One life-changing day in Juicy's sophomore year of highschool, she realized that she could arrive a little late to class and hand in a better quality paper than had she arrived on time. She figured this was at no cost to her except for a lateness report that would probably never come back to haunt her on her report card. This worked well, until Juicy's professor was grading her, remembered the day she showed up to class 15 minutes late, and knocked what should have been a perfect 100 to a 99. "The Man" (via my advisor) spent the rest of highschool trying to knock this attiude out of me. They tried to teach me that teachers actually took it offensivley when I was late to class (even for just five minutes, really that is such bull...) and that I could not live my life leaving things off to the last minute.

They clearly failed.

If bragging about my genius discovery sophomore year cost me my perfect score, then I have a few words for Neptune in hopes of giving me a much needed kick in the ass:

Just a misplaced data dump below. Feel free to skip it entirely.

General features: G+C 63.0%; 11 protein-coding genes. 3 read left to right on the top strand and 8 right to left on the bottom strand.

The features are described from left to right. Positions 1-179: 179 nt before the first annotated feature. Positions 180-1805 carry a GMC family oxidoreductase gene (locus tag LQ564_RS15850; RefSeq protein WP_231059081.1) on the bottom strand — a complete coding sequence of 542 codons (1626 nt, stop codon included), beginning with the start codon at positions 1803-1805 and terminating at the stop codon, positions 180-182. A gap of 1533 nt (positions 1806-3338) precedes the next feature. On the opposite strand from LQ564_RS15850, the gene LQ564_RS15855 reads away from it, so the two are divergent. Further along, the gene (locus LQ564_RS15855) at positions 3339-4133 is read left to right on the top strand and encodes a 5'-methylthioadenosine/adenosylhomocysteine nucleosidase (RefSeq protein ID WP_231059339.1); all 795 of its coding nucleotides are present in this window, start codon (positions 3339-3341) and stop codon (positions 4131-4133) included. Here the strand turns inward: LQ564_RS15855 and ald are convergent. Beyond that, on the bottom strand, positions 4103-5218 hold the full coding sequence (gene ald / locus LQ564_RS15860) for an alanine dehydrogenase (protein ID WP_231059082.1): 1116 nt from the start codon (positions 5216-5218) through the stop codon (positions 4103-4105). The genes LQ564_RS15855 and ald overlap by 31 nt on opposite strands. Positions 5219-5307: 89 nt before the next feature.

It seems everytime I think I've really dug myself into an academic hole in college, things turn out just fine. As time progresses, the scare tactics wear off, and I don't see any bad results. Now, for example, I haven't gone to monday classes for at least a month, but I have never gotten better grades. That paper I thought was BS that I wrote at 5am? A-. The Astro HW I didn't do the reading for? even better. Math? same. Honestly, the last time I did this well academically was middle school. Eventually, limits get pushed and it becomes easier and easier to get by on doing even less. Whereas in highschool the system probably would have found some way to guilt me into working for them, college has no such process. I nolonger "feel bad" about any of this, so long as it doesn't hurt my grade. (Though it was a little embarassing when my gov professor emailed me to ask me where I'd been all week, and I didn't really have a quality answer.And she might factor in attendance after all. Note to self- go to class) I know that this is supposed to be where finals come in, and that anyone else in college would tell me that I am clearly disillusioning myself, and soon will be confronted with a test worth half my grade that I did little-to-no reading for and have learned my lesson to late. But here's the catch: The final in the class I have done minimal reading for and skipped several times is take home. This means I have a day or two to do the test while using my books, notes, and possibly the internet, just solong as I don't ask anyone else about it. Same for the math midterm I have coming up. Seriously, how am I supposed to know when to buckle down and learn stuff when, for at least half of my major exams, I don't really have to?!?